Six new applied battery research projects with objective to develop lithium-ion cells, which exceed energy density of 200 Wh/kg, were recently launched with support of $17.4 million from the US Department of Energy (DOE). Timeframe for the projects end in 2015.
Interesting is that we found Envia on the list, a company which had some adventures with General Motors. Moreover Envia got the most – $3.8 million for its project, in which besides Lawrence Berkeley and Oak Ridge National Laboratories, General Motors participates too. General Motors? Really?
“Envia is leading a $3.8-million project that includes Lawrence Berkeley and Oak Ridge National Laboratories and General Motors. Envia has licensed Lithium-rich Layered-Layered Li2MnO3·LiMO2 composite patents from Argonne National Laboratory, and has developed HCMR (High Capacity Manganese Rich) cathodes based on these layered-layered composite structures.”
“Envia tailors HCMR based on the application (e.g., hybrid, pug-in hybrid or EV) using particle morphology, composition and nanocoatings. With one HCMR type in production (XP), Envia has two others in R&D (XE and XLE). In the ABR program, Envia is currently using an HCMR XLE cathode (240~280 mAh/g). While HCMR offers high capacity and safety and low cost, it can be challenged by high DC-Resistance, voltage fade upon cycling and poor durability.”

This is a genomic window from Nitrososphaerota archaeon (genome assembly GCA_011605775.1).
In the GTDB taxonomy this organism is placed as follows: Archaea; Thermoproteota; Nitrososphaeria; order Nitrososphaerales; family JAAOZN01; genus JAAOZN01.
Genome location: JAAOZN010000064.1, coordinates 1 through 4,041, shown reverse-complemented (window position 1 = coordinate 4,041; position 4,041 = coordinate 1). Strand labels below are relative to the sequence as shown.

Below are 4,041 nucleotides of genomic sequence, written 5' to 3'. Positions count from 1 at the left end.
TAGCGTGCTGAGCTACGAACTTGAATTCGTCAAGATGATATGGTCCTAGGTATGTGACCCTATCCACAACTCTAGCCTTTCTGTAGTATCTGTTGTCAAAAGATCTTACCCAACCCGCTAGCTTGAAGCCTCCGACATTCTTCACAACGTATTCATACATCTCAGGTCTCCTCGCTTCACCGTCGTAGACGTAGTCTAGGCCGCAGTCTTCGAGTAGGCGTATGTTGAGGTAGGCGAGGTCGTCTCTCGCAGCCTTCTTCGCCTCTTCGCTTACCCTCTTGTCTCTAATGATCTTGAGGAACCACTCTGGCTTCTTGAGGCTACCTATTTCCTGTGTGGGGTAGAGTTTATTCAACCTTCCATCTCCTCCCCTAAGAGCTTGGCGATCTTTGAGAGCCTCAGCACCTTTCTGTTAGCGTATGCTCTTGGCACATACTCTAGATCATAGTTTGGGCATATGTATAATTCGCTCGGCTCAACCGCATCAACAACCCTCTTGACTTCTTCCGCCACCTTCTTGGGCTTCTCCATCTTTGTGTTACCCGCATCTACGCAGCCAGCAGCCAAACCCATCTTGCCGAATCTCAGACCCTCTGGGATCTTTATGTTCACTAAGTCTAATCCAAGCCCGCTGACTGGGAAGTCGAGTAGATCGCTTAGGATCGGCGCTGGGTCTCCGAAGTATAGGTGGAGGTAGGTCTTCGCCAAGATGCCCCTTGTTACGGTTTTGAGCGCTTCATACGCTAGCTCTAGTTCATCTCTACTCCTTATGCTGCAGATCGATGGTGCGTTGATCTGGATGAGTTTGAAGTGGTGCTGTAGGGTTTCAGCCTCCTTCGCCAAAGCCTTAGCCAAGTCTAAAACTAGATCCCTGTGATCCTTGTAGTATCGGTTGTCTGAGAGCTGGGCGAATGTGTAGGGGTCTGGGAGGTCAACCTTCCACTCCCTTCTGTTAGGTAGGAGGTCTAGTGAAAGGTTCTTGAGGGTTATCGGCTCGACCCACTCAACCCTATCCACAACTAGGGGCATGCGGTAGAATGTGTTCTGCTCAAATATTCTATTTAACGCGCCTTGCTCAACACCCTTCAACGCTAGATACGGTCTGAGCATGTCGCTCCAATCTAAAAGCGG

“The team plans to integrate the HCMR cathode material with a Si-C anode. Envia’s anode material will be paired with LBNL’s conductive binder to enable the long cycle and calendar life meeting ABR PHEV goals.”
Five other projects also using promising, but problematic in the implementation, silicon anodes: